Citing a sizable increase in motorcycle registrations across the country in recent years, ridership increasingly including women and older Americans, the U.S. Senate passed a bipartisan resolution condemning motorcycle profiling by law enforcement. Fort Lauderdale criminal defense attorneys know many arrests in South Florida begin with traffic stops, and it’s important to confront outdated stereotypes of motorcyclists as scofflaws and gang members.
Nothing about Senate Res. 154 creates any hard-and-fast laws pertaining to motorcycle riders or motorcycle profiling. However, what it does is urge law enforcement agencies to reconsider their policies with regard to traffic stops involving motorcyclists and adopt training and directives to put a stop to discriminatory practices by patrol officers. Basically, the resolution indicates that people traveling on motorcycles should be treated the same as any other motorist moving through traffic. As reported by The Drive, a recent survey of motorcyclists said that at some point in the last two decades, they felt they had been targeted and profiled by law enforcement at least once for riding a motorcycle.
The VP of Government Relations for the American Motorcyclist Association lauded the resolution as bringing us one step closer to halting the practice of motorcycle profiling. Lawmakers noted that passing a law banning motorcycle profiling would likely be difficult, though they did in 2015 pass a measure that prohibited any federal dollars for the purpose of motorcycle-only checkpoints.
Florida motorcyclists are required to have eye protection, prohibits lane-splitting and are required to carry $20,000 in total bodily injury liability coverage, $10,000 in property damage and per-person bodily injury liability. Unlike other Florida motorists, they are not required to carry personal injury protection benefits, but they do need to carry at least $10,000 in medical benefits if they’re over 21 and choose not to wear a helmet.
What Are My Rights in a Florida Motorcycle Traffic Stop
As Fort Lauderdale criminal defense attorneys can explain, motorcyclists are afforded all the same rights – and imbued with the same responsibilities – as any other motorist with whom they share the road. That includes the rights they are afforded during a traffic stop by Fort Lauderdale police.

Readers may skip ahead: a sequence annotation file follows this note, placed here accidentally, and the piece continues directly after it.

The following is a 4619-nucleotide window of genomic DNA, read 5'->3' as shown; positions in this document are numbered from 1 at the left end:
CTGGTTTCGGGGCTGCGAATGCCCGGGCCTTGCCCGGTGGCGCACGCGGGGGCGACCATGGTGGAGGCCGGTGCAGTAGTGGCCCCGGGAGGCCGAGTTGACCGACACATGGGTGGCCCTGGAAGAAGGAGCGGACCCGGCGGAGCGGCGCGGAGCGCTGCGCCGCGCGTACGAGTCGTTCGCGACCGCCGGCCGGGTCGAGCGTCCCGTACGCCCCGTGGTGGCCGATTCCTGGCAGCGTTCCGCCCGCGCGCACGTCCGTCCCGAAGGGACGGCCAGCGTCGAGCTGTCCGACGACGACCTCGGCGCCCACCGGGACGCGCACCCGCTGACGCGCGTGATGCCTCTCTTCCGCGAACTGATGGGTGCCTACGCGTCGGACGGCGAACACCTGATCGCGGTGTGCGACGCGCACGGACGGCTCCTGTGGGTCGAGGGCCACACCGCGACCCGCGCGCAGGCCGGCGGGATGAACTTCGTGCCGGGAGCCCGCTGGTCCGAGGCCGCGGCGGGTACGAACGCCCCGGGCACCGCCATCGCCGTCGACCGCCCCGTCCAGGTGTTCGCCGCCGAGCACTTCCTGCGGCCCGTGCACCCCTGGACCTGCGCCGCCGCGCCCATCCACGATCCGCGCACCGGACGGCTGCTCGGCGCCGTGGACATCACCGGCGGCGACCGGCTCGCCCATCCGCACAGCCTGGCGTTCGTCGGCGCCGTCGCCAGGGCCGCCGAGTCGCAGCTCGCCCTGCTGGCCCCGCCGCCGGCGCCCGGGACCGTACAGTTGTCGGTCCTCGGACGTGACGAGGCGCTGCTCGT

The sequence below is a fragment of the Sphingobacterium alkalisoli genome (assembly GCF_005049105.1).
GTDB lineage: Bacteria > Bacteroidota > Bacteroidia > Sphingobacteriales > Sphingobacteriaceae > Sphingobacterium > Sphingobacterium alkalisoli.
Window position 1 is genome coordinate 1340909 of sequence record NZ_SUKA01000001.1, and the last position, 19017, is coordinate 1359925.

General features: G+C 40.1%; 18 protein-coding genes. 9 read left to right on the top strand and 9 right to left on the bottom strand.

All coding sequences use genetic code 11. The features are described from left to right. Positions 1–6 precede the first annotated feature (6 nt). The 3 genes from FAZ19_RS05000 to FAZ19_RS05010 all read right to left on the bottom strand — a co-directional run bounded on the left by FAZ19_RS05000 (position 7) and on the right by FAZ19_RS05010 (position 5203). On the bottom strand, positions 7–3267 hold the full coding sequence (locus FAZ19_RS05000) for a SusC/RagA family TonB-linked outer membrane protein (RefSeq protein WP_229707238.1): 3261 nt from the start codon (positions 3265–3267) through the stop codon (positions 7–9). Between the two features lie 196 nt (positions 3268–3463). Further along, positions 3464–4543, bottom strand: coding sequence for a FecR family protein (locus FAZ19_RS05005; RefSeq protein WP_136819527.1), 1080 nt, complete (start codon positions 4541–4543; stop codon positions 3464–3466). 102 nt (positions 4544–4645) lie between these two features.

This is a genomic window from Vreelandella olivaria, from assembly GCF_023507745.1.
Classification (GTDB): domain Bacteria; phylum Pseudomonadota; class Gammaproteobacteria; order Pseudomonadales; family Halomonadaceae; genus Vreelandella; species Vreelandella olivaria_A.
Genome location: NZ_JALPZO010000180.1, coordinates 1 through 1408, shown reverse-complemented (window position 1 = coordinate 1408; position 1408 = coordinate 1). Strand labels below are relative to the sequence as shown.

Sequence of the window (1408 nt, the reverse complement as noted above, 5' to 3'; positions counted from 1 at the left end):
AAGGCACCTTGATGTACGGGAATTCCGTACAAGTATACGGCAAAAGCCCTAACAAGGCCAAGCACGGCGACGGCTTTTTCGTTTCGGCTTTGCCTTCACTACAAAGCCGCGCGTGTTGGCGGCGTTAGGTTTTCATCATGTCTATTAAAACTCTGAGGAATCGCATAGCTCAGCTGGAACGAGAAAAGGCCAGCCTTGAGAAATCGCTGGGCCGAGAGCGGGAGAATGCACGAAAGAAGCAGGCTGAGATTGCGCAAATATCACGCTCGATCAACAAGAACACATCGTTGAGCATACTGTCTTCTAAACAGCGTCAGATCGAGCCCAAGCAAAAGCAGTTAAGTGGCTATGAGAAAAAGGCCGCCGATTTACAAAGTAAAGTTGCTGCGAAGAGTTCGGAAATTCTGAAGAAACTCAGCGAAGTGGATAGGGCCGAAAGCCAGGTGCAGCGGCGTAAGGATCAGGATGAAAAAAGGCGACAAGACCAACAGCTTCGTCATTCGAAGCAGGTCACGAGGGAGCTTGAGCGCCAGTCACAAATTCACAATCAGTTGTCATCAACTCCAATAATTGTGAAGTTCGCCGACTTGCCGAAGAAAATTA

You have the right to remain silent. So does your passenger. You cannot be penalized for refusing to answer questions. To exercise your right to remain silent, you need to assert this right out loud. Immigrants should not you are not required to answer questions about where you are born, whether you are a U.S. citizen or how you entered the U.S.
You will be expected to identify yourself to a law enforcement officer in Florida if stopped for a traffic violation or on suspicion of a crime. Always keep your hands in a place where the officer can see them.
You are not required to allow officers to search you or your motorcycle. Officers do have the right to search you if they suspect you have a weapon.. It’s important that you not physically resist them or run, but you can state out loud that you are not consenting to the search. (Your defense lawyer will explain that consenting to a search can hurt you later in court, as the findings of that search likely can’t be suppressed when there was consent to search, as opposed to when consent was denied.)
If you are arrested, it is generally a good idea to be vocal about your intention to remain silent and to immediately request a lawyer. You’ll be allowed at least one phone call, and this should be to your attorney, as such a call will not be monitored (unless you consent to it, which is generally inadvisable). It’s a good idea to travel with the name and telephone number of a trusted criminal defense/traffic violation defense attorney in Fort Lauderdale in your back pocket, along with your insurance card.
None of this is a substitute for legal advice, but rather is for general information purposes.
Call Fort Lauderdale Criminal Defense Attorney Richard Ansara at (954) 761-4011. Serving Broward, Miami-Dade and Palm Beach counties.
US Senate Passes Resolution Discouraging Motorcycle Profiling by Police, Dec. 14, 2018, By Eric Brandt, The Drive
More Blog Entries:
Fort Lauderdale Defense Lawyer: Driving With Suspended License, Oct. 5, 2018, Fort Lauderdale Criminal Defense Attorney Blog